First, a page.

Brazilian carnivorous mammal-like reptile fossil may be new Aleodon species

Brazilian carnivorous mammal-like reptile fossil may be new Aleodon species
Artistic reconstruction and skeleton made by Voltaire Paes Neto. Credit: Voltaire Paes Neto

Some Late Triassic Brazilian fossils of mammal-like reptiles, previously identified as Chiniquodon, may in fact be the first Aleodon specimens found outside Africa, according to a study published June 14, 2017 in the open-access journal PLOS ONE by Agustín Martinelli from the Universidade Federal of Rio Grande do Sul, Brazil, and colleagues.

Aleodon is a genus of probainognathian cynodont, a taxon which evolved in the Triassic period, co-existed with dinosaur precursors and other archosaurs and eventually gave rise to mammals. The Aleodon genus was first described using fossils from Tanzania and Namibia, but it was not clear if it belonged within the family of carnivorous mammal-like reptiles known as Chiniquodontids, which includes the morphologically similar Chiniquodon.

The authors of the present study examined the skulls, jaws and teeth of Middle-Late Triassic fossil specimens from the Dinodontosaurus Assemblage Zone in Rio Grande do Sul, Brazil, most of which were previously thought to be Chiniquodontids, and compared them to a known African Aleodon species, A. brachyrhamphus.

The researchers used tooth morphology to identify one of the specimens as a new Aleodon species, which they named A. cromptoni after Dr Alfred "Fuzz" Crompton, who described the Aleodon genus. They also identified as Aleodon seven Brazilian specimens, previously thought to be chiniquodontids or traversodontids, and possibly one Namibian specimen, noting that this may call the reliability of Chiniquodon identification into question. Phylogenetic analysis indicated that Aleodon cromptoni may be, as suspected, a species in the Chiniquodonidae family.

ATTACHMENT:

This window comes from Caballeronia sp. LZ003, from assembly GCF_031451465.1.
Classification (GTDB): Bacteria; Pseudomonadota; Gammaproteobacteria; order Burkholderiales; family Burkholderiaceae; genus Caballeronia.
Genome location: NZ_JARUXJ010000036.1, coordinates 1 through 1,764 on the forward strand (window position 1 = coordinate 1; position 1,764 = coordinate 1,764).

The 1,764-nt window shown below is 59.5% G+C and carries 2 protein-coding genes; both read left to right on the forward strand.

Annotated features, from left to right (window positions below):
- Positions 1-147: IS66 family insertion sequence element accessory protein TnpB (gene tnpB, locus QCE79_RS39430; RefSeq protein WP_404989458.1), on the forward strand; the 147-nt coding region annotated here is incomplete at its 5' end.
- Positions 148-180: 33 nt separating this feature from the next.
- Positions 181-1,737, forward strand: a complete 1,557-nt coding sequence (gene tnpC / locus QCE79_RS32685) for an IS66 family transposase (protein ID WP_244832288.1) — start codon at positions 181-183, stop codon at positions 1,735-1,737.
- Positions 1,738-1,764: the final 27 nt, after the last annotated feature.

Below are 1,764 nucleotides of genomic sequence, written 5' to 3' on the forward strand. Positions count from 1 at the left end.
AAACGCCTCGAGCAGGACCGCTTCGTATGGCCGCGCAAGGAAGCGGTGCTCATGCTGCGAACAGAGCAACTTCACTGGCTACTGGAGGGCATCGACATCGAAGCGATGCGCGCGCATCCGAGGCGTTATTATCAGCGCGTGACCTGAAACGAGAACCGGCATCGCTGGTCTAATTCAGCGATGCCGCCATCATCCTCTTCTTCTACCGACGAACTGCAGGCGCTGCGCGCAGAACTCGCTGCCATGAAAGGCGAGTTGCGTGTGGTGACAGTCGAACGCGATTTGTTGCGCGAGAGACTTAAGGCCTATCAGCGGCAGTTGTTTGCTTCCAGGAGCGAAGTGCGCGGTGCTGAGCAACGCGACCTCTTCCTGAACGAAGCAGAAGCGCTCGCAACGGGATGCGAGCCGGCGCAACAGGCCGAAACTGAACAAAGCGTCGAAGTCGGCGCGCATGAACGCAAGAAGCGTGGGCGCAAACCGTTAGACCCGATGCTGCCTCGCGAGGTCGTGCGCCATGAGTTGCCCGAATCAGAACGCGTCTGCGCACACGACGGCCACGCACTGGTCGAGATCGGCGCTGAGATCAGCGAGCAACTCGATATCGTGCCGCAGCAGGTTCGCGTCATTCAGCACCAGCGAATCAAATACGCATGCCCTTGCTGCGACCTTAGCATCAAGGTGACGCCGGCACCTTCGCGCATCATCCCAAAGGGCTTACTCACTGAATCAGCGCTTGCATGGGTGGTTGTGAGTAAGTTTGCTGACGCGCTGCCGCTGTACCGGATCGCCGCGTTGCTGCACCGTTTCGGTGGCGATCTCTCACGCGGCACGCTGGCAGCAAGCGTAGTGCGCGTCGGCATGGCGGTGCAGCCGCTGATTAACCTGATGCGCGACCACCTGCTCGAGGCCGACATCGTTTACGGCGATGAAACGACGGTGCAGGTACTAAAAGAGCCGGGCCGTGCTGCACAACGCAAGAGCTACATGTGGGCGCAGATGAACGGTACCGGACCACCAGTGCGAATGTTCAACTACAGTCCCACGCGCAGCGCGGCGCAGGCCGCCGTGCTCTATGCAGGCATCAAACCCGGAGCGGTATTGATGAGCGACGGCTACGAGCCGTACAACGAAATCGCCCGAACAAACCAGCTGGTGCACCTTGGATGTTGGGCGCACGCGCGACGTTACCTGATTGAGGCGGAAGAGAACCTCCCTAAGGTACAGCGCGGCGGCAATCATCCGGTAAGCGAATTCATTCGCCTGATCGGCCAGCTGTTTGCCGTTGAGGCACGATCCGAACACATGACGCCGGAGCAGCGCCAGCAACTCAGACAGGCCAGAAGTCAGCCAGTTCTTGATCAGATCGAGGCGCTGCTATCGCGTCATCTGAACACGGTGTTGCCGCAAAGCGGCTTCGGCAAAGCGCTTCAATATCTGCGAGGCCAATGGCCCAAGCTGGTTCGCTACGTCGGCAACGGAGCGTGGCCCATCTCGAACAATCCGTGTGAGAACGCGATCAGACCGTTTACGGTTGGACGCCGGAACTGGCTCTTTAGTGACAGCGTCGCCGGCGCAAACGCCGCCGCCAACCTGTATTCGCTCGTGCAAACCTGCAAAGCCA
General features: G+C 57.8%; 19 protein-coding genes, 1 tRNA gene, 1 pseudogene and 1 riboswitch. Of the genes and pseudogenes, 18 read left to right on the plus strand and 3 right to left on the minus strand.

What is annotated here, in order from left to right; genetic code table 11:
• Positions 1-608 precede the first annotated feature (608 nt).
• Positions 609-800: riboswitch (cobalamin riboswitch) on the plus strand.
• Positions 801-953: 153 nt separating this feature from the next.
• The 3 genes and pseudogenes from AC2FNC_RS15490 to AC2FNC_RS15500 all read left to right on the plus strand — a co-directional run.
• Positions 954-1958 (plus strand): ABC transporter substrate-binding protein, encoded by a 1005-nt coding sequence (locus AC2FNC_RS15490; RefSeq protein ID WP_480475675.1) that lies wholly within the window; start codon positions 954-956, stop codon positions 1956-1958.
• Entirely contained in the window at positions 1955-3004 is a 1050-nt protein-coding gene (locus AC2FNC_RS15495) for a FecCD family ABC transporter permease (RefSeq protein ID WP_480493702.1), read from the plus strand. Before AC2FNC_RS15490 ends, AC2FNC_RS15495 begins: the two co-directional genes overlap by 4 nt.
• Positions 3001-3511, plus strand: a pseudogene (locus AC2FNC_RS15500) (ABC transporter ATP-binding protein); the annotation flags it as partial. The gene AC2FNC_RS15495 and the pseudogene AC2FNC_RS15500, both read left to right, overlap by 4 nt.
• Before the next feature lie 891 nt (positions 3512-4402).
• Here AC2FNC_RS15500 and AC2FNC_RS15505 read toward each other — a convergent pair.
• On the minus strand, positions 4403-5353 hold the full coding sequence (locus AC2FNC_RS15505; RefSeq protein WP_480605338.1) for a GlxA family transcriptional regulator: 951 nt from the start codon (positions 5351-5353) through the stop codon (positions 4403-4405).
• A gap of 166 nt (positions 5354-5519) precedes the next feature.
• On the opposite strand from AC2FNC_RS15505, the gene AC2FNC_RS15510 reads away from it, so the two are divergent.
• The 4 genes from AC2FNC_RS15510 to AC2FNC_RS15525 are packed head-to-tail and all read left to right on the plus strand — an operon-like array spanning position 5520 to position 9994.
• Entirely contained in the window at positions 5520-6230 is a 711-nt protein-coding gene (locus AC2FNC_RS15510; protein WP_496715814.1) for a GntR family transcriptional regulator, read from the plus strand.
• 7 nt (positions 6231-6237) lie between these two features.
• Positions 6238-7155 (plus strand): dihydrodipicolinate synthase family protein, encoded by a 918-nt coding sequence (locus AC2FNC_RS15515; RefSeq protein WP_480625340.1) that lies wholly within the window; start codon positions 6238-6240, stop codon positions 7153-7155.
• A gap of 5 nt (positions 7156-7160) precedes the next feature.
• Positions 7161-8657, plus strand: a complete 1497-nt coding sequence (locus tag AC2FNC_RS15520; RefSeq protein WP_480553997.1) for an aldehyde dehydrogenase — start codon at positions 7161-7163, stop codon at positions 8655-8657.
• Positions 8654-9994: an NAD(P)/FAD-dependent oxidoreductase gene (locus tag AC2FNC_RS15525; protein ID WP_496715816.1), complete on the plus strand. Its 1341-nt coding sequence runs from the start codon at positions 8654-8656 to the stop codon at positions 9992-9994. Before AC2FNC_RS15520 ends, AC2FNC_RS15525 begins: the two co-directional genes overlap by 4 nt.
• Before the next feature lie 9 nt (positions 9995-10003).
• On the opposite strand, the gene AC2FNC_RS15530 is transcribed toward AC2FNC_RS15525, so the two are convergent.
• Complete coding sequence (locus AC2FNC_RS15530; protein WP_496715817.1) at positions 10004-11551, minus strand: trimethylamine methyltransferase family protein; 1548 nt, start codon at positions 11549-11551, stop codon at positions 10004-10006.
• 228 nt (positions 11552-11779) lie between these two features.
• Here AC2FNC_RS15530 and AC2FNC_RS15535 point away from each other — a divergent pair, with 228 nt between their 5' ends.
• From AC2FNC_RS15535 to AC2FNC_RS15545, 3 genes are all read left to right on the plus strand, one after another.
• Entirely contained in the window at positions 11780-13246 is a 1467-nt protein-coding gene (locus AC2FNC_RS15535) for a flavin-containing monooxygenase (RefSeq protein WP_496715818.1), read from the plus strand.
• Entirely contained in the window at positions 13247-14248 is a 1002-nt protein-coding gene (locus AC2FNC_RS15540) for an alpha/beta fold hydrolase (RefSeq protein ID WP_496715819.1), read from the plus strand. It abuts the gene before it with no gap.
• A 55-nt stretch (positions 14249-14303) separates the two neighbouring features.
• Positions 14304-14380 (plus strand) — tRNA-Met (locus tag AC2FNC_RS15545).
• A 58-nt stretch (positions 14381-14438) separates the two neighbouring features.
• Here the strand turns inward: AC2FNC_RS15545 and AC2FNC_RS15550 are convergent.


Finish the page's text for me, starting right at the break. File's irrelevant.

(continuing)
Whilst the analysis was limited by the partial nature of some of the specimens, the authors note that the identification of these Late Triassic Aleodon specimens in Brazil strengthens the correlation between probainognathians from this epoch in South America and in Africa.


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More information: Agust?n G. Martinelli et al, The African cynodont Aleodon (Cynodontia, Probainognathia) in the Triassic of southern Brazil and its biostratigraphic significance, PLOS ONE (2017). DOI: 10.1371/journal.pone.0177948
Journal information: PLoS ONE

Citation: Brazilian carnivorous mammal-like reptile fossil may be new Aleodon species (2017, June 14) retrieved 24 May 2019 from https://phys.org/news/2017-06-brazilian-carnivorous-mammal-like-reptile-fossil.html
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Jun 14, 2017
A giant, hairy, ratlike reptile? Ah what the hell. Bring it back. Terror birds will need something to eat.

Jun 15, 2017
It looks like the ancestor of the naked mole rat. That would explain why they are so different than the rest of the mammals on the planet. They make the platypus look downright normal in comparison.

Jun 16, 2017
It looks like the ancestor of the naked mole rat. That would explain why they are so different than the rest of the mammals on the planet. They make the platypus look downright normal in comparison.
Okay so since to YOU this 100Myo reptile resembles a modern day mammal in one artistic rendering you found on a science news site, you think it explains something unique about this present-day mammal.

Thats only the 2nd incredibly inane comment I have found today. But the day is young.

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